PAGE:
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Bucs WR waived after he is jailed
By ERNEST HOOPER and JOE HUMPHREY
© St. Petersburg Times, published July 29, 2000
Bucs receiver Darnell McDonald came to camp battling for a roster spot, but a battle he had in downtown Tampa a week before camp apparently ruined his chance of making the team.
The arrest report lists two felony charges: aggravated battery with great bodily harm and burglary of a conveyance. The report said the battery happened 2 a.m. July 14 at the corner of Kennedy Boulevard and Ashley Street in Tampa but did not elaborate.
Team officials said McDonald may have been involved in a traffic altercation in which he struck another motorist. There are no details about the burglary charge; it may be separate from the battery charge.
Coach Tony Dungy would not elaborate on his reasons for releasing McDonald, the second-year pro out of Kansas State.
"After doing all the research we could do, it was just a gut feeling on my part that he wasn't going to make the team," Dungy said after the team's afternoon joint practice with the Miami Dolphins at the Citrus Bowl. "I just felt this was the time to do it."
Dungy would not elaborate on the decision, but he has indicated in the past that he has an ethics code his team must abide by. The fifth-year coach was asked by NFL commissioner Paul Tagliabue to serve on a panel about off-field behavior at the league's annual meeting in March, and at that time he said the Bucs had a clear set of standards.
"We try to pick players who we don't think have problems, and the second part is trying to educate them on what can go on in Tampa, things to look out for now you're in the NFL," Dungy said. "The third thing is, we try to go over what our policy is and what things will really be frowned upon and what things are going to get you in trouble.
"You can't be totally inflexible, but guys know if certain things happen to you, it's going to jeopardize your chances of being here."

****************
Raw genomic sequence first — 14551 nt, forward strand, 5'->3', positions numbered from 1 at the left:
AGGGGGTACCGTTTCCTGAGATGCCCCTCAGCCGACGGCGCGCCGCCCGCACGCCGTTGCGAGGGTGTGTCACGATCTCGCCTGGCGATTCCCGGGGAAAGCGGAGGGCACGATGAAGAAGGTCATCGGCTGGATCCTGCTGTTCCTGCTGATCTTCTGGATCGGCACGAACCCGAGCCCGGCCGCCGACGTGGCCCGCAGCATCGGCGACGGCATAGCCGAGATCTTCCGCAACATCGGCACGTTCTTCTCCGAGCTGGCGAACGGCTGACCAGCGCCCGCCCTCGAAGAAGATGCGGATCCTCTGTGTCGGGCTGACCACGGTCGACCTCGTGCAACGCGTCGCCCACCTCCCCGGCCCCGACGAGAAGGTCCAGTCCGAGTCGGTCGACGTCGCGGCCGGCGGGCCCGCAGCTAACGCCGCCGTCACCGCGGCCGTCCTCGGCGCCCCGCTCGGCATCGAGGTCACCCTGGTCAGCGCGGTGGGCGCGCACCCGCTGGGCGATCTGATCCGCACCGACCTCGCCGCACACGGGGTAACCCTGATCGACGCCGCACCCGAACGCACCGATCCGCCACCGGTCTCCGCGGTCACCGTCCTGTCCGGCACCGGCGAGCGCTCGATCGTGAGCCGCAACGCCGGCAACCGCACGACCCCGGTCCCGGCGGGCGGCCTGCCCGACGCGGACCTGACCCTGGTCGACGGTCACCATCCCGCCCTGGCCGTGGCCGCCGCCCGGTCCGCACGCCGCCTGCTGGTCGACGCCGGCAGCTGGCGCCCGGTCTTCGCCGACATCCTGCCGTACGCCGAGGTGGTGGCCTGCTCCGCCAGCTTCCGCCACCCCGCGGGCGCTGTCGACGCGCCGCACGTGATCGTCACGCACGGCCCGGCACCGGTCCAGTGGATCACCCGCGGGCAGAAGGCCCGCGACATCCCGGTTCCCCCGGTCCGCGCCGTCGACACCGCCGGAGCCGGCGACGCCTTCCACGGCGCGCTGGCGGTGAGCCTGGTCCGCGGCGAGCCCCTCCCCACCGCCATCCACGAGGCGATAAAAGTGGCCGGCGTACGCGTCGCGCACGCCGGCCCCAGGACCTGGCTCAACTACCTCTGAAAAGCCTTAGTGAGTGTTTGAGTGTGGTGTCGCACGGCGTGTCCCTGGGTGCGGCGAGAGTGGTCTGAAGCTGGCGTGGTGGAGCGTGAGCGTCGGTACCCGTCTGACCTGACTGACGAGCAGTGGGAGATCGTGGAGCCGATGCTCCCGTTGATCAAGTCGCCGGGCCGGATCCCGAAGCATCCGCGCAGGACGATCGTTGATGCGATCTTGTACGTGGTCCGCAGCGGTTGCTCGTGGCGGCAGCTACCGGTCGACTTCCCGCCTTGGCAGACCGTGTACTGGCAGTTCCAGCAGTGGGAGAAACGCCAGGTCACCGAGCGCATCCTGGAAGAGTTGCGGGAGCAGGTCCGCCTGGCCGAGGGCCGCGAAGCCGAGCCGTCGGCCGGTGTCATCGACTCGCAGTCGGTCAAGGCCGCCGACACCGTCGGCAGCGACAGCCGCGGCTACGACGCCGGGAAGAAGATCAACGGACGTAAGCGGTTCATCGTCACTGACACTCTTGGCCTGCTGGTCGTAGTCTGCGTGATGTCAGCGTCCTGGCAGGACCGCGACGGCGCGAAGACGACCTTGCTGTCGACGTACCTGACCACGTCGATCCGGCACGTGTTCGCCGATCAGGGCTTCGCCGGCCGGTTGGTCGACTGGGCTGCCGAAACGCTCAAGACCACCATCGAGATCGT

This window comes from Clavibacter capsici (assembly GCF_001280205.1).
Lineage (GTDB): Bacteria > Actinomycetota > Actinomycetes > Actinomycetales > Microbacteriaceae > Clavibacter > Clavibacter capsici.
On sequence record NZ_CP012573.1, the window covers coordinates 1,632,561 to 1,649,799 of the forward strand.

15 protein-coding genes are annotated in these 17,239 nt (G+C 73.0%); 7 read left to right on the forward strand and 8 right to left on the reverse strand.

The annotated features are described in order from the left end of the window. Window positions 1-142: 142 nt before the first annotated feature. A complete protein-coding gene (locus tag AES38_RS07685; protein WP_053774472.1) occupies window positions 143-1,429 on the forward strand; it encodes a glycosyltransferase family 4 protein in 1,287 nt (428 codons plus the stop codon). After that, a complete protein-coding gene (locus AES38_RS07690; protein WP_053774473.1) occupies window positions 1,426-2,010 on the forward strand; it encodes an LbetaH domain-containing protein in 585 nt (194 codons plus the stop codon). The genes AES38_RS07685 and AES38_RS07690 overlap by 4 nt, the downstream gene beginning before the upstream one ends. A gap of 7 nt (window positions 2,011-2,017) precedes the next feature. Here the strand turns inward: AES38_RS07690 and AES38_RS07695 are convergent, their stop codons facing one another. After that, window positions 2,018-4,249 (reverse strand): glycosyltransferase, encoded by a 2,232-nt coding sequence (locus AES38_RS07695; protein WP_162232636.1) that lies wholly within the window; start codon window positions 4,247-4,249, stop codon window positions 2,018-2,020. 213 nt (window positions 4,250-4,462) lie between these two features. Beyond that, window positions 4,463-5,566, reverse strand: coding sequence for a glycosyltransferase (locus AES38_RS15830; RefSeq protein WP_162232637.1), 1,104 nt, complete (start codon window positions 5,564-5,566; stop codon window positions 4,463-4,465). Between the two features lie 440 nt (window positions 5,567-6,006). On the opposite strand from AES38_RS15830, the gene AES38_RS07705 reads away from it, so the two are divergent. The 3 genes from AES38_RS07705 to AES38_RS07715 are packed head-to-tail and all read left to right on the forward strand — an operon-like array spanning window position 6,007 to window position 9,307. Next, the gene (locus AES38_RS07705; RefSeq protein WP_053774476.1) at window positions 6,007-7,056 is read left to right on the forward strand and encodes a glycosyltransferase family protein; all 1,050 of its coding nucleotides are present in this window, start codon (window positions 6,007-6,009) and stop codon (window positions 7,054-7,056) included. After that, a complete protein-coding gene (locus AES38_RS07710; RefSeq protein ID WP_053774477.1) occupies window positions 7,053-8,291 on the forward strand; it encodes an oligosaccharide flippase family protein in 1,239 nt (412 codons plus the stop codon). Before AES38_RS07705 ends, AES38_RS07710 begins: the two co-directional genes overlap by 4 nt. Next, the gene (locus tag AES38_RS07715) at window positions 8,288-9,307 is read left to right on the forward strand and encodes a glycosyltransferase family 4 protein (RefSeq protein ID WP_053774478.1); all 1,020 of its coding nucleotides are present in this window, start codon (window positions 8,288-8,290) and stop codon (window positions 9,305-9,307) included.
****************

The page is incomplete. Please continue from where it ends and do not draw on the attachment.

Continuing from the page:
Though general manager Rich McKay did not speak specifically about McDonald, he did address off-field behavior at a luncheon in Orlando on Friday. McKay told a group of businessmen and sponsors that the Bucs want players whose names appear in the sports section, not in the metro news section.
McKay also mentioned several Bucs players with good reputations, including Derrick Brooks, who received The Good Guys Award from the Sporting News Thursday.
McDonald was in a difficult battle to make the team. The Bucs were expected to keep five or six receivers, and it almost is a certainty that three spots will go to All-Pro Keyshawn Johnson, third-year pro Jacquez Green and former first-round draft pick Reidel Anthony.
That left McDonald to compete with coaches favorite and veteran Karl Williams, former practice squad player Drew O'Connor, return specialist Yo Murphy and a host of rookies, led by former Clearwater High standout Chris Daniels.
A seventh-round pick out of Kansas State, the 6-foot-3, 199-pound McDonald played in eight games for the Bucs and had nine receptions for 96 yards and one touchdown. His play was noteworthy for clutch third-down receptions, but coaches and team officials said privately that McDonald's commitment in meetings and at practices was below team standards.
With his departure, the receiver situation becomes a little clearer. Williams likely will earn the fourth spot, and if the team carries six receivers, O'Connor, Murhpy and Daniels will battle for the other two spots.
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